Social media provides business the opportunity to stay in contact with customers, reach out to prospects, spread news, and keep tabs on competitors. Indeed, chances are many of you reading this post were alerted to it as a Henderson Franklin Twitter follower, Facebook friend or LinkedIn connection. The heart and soul of social media accounts (SMA) are their contacts. The more contacts a user has, the wider it can spread information. In any social media platform, a user’s profile page generally displays all of its friends, followers and connections. Building those contacts takes time and effort and represents valuable assets to the SMA owner. Many businesses have policies in place addressing SMA use by employees. But, when there are no policies in place, some interesting questions arise, namely: Who owns those contact lists and can a business claim proprietary trade secret rights in same? Only a few courts have looked at these questions and while the law is not settled, the decisions shed light on how these assets can be protected.
Trade Secret Baseline
Florida, like most other states, follows the Uniform Trade Secret Act (UTSA). Under this statute, a trade secret is “information, including a formula, pattern, compilation, program, device, method, technique, or process that:
(a) Derives independent economic value, actual or potential, from not being generally known to, and not being readily ascertainable by proper means by, other persons who can obtain economic value from its disclosure or use; and
(b) Is the subject of efforts that are reasonable under the circumstances to maintain its secrecy.”
One of the archetype trade secrets is a business’ customer list. Who a company conducts business with is, in most cases, considered proprietary and protectable information. Do SMA contacts rise to this level?
In Eagle v. Morgan, decided under Pennsylvania’s UTSA, the court looked at LinkedIn contacts. While employed by the defendant, the plaintiff created a LinkedIn account and amassed a significant following. After she was terminated, the company changed passwords and took over the account. The plaintiff ultimately regained access to the account, continued using it and refused to relinquish it to the defendant. Among the many claims and counterclaims in the litigation was the defendant’s claim that the list of LinkedIn followers constituted a protectable trade secret misappropriated by the plaintiff. Without much analysis, the court noted that LinkedIn is a publicly available database and listings of followers are readily ascertainable, not proprietary, and thus could not constitute trade secrets. Additionally, the court noted that the defendant could not claim ownership of the LinkedIn account where there was no corporate policy addressing the issue or indicating such business accounts were property of the company.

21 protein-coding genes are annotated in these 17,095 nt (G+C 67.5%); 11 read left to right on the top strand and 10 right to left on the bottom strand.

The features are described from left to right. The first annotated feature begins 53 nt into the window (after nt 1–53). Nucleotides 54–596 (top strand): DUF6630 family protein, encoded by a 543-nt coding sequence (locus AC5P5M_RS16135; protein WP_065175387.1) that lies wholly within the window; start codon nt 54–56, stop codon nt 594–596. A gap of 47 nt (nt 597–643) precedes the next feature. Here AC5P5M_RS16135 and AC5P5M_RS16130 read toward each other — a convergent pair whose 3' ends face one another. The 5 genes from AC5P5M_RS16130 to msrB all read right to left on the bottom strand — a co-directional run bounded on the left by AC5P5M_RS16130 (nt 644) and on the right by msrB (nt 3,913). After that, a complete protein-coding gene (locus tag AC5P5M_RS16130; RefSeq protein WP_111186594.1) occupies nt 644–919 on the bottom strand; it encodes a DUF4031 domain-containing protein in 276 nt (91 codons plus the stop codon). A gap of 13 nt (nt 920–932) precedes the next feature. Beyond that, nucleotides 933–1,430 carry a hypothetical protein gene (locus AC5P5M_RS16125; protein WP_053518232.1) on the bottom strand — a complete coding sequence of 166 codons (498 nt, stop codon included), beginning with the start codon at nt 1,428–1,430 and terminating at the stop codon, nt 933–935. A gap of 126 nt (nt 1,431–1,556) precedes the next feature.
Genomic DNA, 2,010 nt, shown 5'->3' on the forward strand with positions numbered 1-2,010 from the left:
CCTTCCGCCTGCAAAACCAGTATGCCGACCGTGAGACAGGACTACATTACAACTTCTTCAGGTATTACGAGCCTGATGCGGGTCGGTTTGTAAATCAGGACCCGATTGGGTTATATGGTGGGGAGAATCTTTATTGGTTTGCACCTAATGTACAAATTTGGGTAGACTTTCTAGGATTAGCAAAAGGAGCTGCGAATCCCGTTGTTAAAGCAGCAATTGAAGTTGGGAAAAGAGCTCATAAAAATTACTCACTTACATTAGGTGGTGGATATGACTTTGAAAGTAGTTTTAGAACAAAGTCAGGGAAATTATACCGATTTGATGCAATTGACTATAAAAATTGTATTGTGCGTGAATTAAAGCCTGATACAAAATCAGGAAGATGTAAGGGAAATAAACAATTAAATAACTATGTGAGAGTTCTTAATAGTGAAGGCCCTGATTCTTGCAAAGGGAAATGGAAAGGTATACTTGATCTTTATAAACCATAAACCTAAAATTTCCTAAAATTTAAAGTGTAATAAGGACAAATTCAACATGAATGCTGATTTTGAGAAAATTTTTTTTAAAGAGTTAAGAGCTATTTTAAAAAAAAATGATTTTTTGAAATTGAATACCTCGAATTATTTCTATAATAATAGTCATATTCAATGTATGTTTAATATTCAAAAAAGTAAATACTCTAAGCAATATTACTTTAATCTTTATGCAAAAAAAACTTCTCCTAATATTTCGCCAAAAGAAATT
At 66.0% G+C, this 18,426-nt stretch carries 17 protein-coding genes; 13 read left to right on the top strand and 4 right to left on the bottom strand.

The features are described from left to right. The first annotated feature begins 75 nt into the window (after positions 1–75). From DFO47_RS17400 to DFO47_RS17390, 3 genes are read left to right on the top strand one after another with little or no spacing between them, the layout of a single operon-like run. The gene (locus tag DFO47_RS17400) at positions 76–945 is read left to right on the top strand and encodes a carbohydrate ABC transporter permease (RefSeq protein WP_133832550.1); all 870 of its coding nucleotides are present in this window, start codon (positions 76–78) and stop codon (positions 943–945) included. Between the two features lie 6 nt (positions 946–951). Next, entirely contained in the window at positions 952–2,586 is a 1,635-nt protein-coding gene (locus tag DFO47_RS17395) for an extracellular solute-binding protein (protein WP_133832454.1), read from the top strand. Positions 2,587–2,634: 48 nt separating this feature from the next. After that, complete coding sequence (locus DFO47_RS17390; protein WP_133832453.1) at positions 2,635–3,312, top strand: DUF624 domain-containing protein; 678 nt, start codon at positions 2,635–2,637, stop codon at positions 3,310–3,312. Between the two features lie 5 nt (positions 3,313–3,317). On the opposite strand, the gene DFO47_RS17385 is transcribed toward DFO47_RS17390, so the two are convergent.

Phonedog v. Kravitz explored this issue further in the context of Twitter. There, while employed by Phonedog, Defendant Kravitz created a Twitter account for business use and built over 17,000 followers. Kravitz left Phonedog to work with a competitor but kept the Twitter account and followers. Phonedog sued claiming this was a theft of trade secrets. Interpreting the California UTSA, the court issued a ruling that intimated the Twitter followers could be the property of Phonedog because Phonedog encouraged Kravitz to use Twitter and build a following. While the Phonedog case settled before trial, this seems to indicate there are instances where SMA follower identities can be protected trade secrets.
Finally, Christou v. Beatport involved ownership and use of a MySpace profile and friends list. Here, the plaintiff, a nightclub owner, brought suit against an ex-employee contending theft of the plaintiff’s MySpace profile and friends list. The defendant argued these items were not protectable trade secrets because all of the information and identity of contacts was readily available. The court, applying Colorado’s UTSA, disagreed finding that while the simple identity of contacts might be readily ascertainable, the real value in that list is the access it provides to personal information, contact information and preferences of the contacts, knowable only by accessing their profiles. Because this information was not be easily found outside the friends list, the court viewed it as a potentially protectable trade secret.
The law is still unsettled as to who “owns” social media account information and the extent to which the information and contacts in those accounts is protectable. Because of the open and public nature of social media, a user’s contacts, followers and friends are usually easily ascertainable. However, it appears that in some instances traditional notions of trade secret law may apply to ownership and confidentiality of lists of SMA followers. The more closely a business guards its SMA information the more likely it might be considered a protectable trade secret. This could include taking steps such as maintaining privacy of follower lists. Likewise businesses who utilize SMAs and encourage their employees to do so should consider putting policies in place that clearly define ownership and confidentiality of business-related SMA information.
If you would like to discuss your own particular concerns regarding social media and how it impacts your business, please contact us.
Image courtesy of Gavin Llewellyn under Flickr Creative Common License